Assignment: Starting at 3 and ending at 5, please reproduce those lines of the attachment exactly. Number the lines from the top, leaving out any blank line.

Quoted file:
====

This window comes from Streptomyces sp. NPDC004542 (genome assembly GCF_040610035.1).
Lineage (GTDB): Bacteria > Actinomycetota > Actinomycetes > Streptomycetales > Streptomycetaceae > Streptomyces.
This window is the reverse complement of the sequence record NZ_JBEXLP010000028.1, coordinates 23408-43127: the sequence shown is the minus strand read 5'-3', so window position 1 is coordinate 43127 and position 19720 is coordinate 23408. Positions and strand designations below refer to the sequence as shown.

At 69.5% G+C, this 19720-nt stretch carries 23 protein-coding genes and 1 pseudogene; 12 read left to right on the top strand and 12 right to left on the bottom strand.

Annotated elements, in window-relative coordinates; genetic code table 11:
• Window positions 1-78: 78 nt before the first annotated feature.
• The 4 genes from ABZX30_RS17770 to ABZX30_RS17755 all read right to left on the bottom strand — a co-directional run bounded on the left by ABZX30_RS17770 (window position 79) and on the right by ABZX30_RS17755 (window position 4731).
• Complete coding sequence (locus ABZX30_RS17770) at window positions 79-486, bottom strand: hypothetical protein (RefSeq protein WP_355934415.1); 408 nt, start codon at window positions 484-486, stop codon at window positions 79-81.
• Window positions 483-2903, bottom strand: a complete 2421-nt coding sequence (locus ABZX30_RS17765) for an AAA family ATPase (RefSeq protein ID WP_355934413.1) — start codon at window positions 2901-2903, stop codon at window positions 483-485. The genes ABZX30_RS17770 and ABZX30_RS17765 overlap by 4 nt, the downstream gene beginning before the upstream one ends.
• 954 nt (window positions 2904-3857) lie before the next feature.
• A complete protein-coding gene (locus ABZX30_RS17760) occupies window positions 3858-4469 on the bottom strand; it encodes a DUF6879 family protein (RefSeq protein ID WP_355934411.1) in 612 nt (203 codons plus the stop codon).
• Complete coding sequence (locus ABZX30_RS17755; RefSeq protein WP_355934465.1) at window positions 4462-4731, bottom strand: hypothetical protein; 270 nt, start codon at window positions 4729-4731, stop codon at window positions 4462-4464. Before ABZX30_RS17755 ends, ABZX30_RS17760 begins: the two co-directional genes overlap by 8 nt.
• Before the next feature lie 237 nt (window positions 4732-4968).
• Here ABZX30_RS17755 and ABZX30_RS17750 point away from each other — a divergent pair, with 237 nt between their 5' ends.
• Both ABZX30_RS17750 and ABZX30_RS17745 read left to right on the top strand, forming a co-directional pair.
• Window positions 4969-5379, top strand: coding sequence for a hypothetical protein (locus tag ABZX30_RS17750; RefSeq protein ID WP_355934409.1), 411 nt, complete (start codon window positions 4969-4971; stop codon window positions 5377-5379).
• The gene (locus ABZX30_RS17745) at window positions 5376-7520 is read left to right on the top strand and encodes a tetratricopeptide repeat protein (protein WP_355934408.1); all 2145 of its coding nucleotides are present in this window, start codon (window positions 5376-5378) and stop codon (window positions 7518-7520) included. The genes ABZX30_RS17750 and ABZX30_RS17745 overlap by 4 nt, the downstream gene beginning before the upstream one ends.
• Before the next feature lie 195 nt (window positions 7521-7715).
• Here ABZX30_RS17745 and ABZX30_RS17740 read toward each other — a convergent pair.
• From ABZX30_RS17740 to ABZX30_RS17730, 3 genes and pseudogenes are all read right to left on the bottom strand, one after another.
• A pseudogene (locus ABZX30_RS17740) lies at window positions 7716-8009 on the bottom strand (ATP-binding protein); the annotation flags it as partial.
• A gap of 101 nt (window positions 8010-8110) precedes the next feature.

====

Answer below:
This window is the reverse complement of the sequence record NZ_JBEXLP010000028.1, coordinates 23408-43127: the sequence shown is the minus strand read 5'-3', so window position 1 is coordinate 43127 and position 19720 is coordinate 23408. Positions and strand designations below refer to the sequence as shown.

At 69.5% G+C, this 19720-nt stretch carries 23 protein-coding genes and 1 pseudogene; 12 read left to right on the top strand and 12 right to left on the bottom strand.

Annotated elements, in window-relative coordinates; genetic code table 11: